All along, the work has been hard: cold, hot, and dangerous, with people living right there in the construction site. The street is so narrow and the houses so close to the hole that the excavator has to back up all the way to the end of the block to turn around between scoops of dirt. 

As hard as it is, it's critical work for our children's future.  We need a whole lot more investment like this, or our problems will no longer be the first world sort of problems.

Happy birthday, America.

Posted by Ellen

Ted lines up the decking for the new deck he's building behind his house high on the mountain near Berkeley Springs, West Virginia. "There is a big hickory and a skinny maple growing through the deck," he notes. "I still haven't done the railing. Sigh."

Posted by Ellen

"Guest at Sarasota, Florida, trailer park washing his car," according to the notes of photographer Marion Post Wolcott. The picture was taken in 1941; the car is a 1940 Chevy Town Sedan with West Virginia license plates.

Posted by Ellen

Back in March 1866, Greymouth was a rough little gold rush town on New Zealand's wild west coast, crowded with young men scheming to get rich quick, many of them immigrants from Ireland. While most of the town celebrated St. Patrick's Day that year, a man named Synder Browne huddled in a tent near the muddy outskirts of town, setting type by hand for the first edition of Greymouth's second newspaper, the Evening Star.

Greymouth's first paper, already a year old by then, was the Grey River Argus, which would become a Socialist tabloid. For the next century, the left-wing Argus and the right-wing Star would duke it out in the local marketplace of public opinion; their editors, it was said, took opposing positions on absolutely every public issue. Only once a year, on Christmas Eve, would the two editors get together for a holiday drink and some collegial conversation. Every other day of the year they spat and fussed in the competition for readers and for influence over Greymouth's affairs.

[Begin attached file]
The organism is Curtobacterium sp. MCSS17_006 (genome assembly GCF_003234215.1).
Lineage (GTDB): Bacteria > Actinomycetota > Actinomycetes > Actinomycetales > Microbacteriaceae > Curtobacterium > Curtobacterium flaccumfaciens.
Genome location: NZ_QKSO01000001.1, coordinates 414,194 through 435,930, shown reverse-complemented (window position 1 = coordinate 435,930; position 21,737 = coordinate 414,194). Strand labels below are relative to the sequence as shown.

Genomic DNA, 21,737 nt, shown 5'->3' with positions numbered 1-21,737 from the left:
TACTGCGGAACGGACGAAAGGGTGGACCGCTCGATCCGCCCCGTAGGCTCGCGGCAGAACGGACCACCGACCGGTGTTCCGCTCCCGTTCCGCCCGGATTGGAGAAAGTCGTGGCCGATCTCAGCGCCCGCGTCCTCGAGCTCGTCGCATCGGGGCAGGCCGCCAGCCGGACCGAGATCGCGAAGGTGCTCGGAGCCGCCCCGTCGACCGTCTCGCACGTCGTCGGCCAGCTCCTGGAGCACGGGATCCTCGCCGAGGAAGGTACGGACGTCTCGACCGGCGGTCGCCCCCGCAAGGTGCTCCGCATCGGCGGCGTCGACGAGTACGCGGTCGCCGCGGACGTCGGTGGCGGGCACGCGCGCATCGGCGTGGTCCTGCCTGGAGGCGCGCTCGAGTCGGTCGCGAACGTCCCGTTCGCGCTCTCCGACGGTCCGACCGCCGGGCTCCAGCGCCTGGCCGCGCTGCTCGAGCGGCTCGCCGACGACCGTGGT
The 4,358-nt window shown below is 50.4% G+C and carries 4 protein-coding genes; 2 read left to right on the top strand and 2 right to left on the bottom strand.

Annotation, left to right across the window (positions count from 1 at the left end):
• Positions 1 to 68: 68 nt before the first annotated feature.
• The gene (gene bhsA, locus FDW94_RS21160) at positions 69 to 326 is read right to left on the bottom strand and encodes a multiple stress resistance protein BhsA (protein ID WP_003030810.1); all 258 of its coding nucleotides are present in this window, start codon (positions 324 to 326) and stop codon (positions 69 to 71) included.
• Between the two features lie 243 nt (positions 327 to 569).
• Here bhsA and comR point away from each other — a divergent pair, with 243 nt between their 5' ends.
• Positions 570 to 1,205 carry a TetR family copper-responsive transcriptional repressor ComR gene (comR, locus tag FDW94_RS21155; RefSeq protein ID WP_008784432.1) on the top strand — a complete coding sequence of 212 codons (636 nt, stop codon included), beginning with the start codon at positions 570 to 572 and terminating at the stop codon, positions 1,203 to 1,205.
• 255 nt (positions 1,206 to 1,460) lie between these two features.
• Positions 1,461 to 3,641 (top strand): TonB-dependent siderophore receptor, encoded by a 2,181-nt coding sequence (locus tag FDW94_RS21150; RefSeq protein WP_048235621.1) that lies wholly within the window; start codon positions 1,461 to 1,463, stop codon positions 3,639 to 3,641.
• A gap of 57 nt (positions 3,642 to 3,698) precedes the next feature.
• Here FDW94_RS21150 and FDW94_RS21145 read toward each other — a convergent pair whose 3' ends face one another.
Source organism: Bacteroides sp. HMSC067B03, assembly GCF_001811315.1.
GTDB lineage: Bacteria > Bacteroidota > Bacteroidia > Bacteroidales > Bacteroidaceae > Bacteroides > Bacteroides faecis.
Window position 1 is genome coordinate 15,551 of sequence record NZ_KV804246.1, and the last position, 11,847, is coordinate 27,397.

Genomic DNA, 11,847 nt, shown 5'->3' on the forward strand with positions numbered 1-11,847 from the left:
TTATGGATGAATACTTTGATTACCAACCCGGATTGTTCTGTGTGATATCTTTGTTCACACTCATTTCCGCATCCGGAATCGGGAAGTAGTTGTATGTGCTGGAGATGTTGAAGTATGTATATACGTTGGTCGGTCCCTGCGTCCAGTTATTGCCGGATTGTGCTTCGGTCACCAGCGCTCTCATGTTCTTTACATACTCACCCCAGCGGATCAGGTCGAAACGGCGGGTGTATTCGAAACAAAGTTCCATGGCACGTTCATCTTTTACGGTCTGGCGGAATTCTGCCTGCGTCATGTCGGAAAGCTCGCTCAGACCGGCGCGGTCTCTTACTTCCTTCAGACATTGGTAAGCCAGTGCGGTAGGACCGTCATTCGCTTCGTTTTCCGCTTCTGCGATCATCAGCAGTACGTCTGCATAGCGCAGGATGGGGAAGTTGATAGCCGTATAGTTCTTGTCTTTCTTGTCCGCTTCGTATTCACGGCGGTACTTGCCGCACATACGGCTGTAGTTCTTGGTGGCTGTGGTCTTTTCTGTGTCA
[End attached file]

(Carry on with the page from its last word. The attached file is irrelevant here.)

The town survived the gold rush, thanks to another mineral that had actually been discovered earlier but was initially ignored because it didn't glitter like you-know-what: coal. There was plenty of coal in the hillsides around Greymouth, though all the customers for coal, and all the ports suitable for coal shipping, were hundreds or thousands of kilometers away on the other side of the Southern Alps. Greymouth was a seaside town but without a decent harbor; it sat rough and damp in the nearly uninhabited rainforest along the west coast of New Zealand's South Island. To make a go of coal mining thereabouts, somebody was going to have to build a railroad over the mountains.

The Argus and the Star had different ideas about Greymouth's economic development. They argued for different people to pay for, and benefit from, the railroad project. When coal mining became established, the two papers argued even more fiercely over mine safety and environmental issues. The mines there have been productive but quite dangerous, with high concentrations of coalbed methane. Many miners have died over the years in mine fires and explosions, and several mine projects have been abandoned after methane levels proved uncontrollable. The Argus and the Star told different stories about the tragedies.

Most mines are closed now, and the town survives on forestry work and tourism; it is a portal to the glacier and fjord country further south. The population has leveled off at about 5,000, and there's only one newspaper left, the Greymouth Star. The Argus folded in the 1960s.

Today, the Star is owned by a publishing conglomerate based in Dunedin. And even though print media is in big trouble all over the world, the Star is hanging on, with subscribers all along the west coast and a workforce of more than 60 fulltime employees.

The Star is available online as well as on paper. In the latest edition, you can read about Charles Edward Miller Pearce, a New Zealand–born mathematician who taught at Adelaide University in Australia. He came home for a visit, rented a car at the Hokitika airport, just south of Greymouth, then drove south on the coastal highway until he apparently lost consciousness. His car landed upside down in shallow water, with only his head submerged.

"If he had been conscious, all he would have had to do was turn his head towards the middle of the car," a witness told the coroner, according to the Star's report, "and his face would have been out of the water."

"I observed that he had a peaceful expression on his face," noted a second witness. "My guess was that he fell asleep at the wheel and never woke up."